As a general rule, the Court does not interfere with the Office of the Ombudsman’s exercise of its investigative and prosecutorial powers,[19] and respects the initiative and independence inherent in the Office of the Ombudsman which, “beholden to no one, acts as the champion of the people and the preserver of the integrity of the public service.”[20] While the Ombudsman’s findings as to whether probable cause exists are generally not reviewable by this Court,[21] where there is an allegation of grave abuse of discretion, the Ombudsman’s act cannot escape judicial scrutiny under the Court’s own constitutional power and duty “to determine whether or not there has been grave abuse of discretion amounting to lack or excess of jurisdiction on the part of any branch or instrumentality of the Government.”[22]

Grave abuse of discretion implies a capricious and whimsical exercise of judgment tantamount to lack of jurisdiction. The Ombudsman’s exercise of power must have been done in an arbitrary or despotic manner - which must be so patent and gross as to amount to an evasion of a positive duty or a virtual refusal to perform the duty enjoined or to act at all in contemplation of law – in order to exceptionally warrant judicial intervention. The petitioner failed to show the existence of grave abuse of discretion in this case.

Evidentiary basis of probable cause

The petitioner argues that in finding probable cause for violation of Section 3(b) of R.A. No. 3019, the Ombudsman should have used the clear-and-convincing-evidence standard as threshold.

We strongly disagree.   

In line with the constitutionally-guaranteed independence of the Office of the Ombudsman[23] and coupled with the inherent limitations in a certiorari proceeding in reviewing the Ombudsman’s discretion,[24] we have consistently held that so long as substantial evidence supports the Ombudsman’s ruling, his decision should stand.[25] In a criminal proceeding before the Ombudsman, the Ombudsman merely determines whether probable cause exists, i.e., whether there is a sufficient ground to engender a well-founded belief that a crime has been committed and that the respondent is probably guiltythereof.[26] Probable cause is a reasonable ground of presumption that a matter is, or may be, well founded on such a state of facts in the mind of the prosecutor as would lead a person of ordinary caution and prudence to believe, or entertain an honest or strong suspicion, that a thing is so.[27] As the term itself implies, probable cause is concerned merely with probability and not absolute or even moral certainty;[28] it is merely based on opinion and reasonable belief.[29] On this score, Galario v. Office of the Ombudsman (Mindanao)[30] is instructive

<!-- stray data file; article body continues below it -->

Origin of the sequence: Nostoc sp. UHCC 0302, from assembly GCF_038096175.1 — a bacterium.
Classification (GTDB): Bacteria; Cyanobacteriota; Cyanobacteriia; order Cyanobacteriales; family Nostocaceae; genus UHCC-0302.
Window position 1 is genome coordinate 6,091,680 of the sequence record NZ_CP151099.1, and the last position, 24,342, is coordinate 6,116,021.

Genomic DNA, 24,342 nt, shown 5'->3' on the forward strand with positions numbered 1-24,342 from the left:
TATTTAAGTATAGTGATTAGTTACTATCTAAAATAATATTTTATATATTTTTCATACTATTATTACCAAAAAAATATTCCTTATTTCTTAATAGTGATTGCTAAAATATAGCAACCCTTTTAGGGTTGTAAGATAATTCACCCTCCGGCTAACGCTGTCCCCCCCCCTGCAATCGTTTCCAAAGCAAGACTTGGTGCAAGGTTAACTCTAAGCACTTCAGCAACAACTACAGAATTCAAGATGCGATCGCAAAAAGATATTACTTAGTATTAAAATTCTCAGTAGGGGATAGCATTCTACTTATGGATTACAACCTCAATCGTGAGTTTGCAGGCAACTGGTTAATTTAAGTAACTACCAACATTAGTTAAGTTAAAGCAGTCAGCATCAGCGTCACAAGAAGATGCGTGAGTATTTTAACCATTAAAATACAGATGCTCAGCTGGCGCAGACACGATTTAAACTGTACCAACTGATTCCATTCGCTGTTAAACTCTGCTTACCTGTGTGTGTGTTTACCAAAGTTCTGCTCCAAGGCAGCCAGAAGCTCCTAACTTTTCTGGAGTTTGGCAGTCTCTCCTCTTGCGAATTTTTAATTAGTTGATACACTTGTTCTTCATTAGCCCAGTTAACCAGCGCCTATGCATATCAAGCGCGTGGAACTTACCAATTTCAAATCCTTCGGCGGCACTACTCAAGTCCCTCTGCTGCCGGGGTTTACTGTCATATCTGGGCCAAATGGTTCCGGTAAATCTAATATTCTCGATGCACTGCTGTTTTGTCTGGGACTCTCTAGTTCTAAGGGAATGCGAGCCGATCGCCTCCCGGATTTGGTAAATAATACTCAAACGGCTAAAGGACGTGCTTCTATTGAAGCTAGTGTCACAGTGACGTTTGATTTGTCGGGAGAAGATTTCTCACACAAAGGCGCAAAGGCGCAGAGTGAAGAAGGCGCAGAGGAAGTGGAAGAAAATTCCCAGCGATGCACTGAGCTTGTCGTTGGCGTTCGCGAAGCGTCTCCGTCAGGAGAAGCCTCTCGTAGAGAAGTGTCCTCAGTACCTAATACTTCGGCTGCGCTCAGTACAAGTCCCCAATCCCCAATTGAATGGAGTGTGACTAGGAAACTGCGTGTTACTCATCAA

[A] finding of probable cause needs only to rest on evidence showing that more likely than not a crime has been committed and there is enough reason to believe that it was committed by the accused. It need not be based on clear and convincing evidence of guilt, neither on evidence establishing absolute certainty of guilt. A finding of probable cause merely binds over the suspect to stand trial. It is not a pronouncement of guilt. [italics, underscoring and emphasis ours.]

A finding of probable cause does not require an inquiry into whether there is sufficient evidence to procure a conviction. It is enough that it is believed that the act or omission complained of constitutes the offense charged.  Precisely, there is a trial for the reception of evidence of the prosecution in support of the charge.[31]

          In the present case, the Ombudsman’s finding of probable cause for violation of Section 3(b) of R.A. No. 3019 against the petitioner is supported by substantial evidence. First, the petitioner himself recommended the non-renewal of the complainants’ contractual employment;[32] and second, the petitioner is the head of the Task Force where the complainants were previously employed. As the Ombudsman does, we find these facts sufficient to engender a reasonable belief that the petitioner’s act satisfies one of the elements[33] of the law allegedly violated, and whose existence the petitioner strongly disputes. In turn, these facts rule out any arbitrariness in the Ombudsman’s determination of probable cause. Whether the evidence before the Ombudsman will be sufficient to procure a conviction is a different matter that must await the trial of the criminal case.

x x x."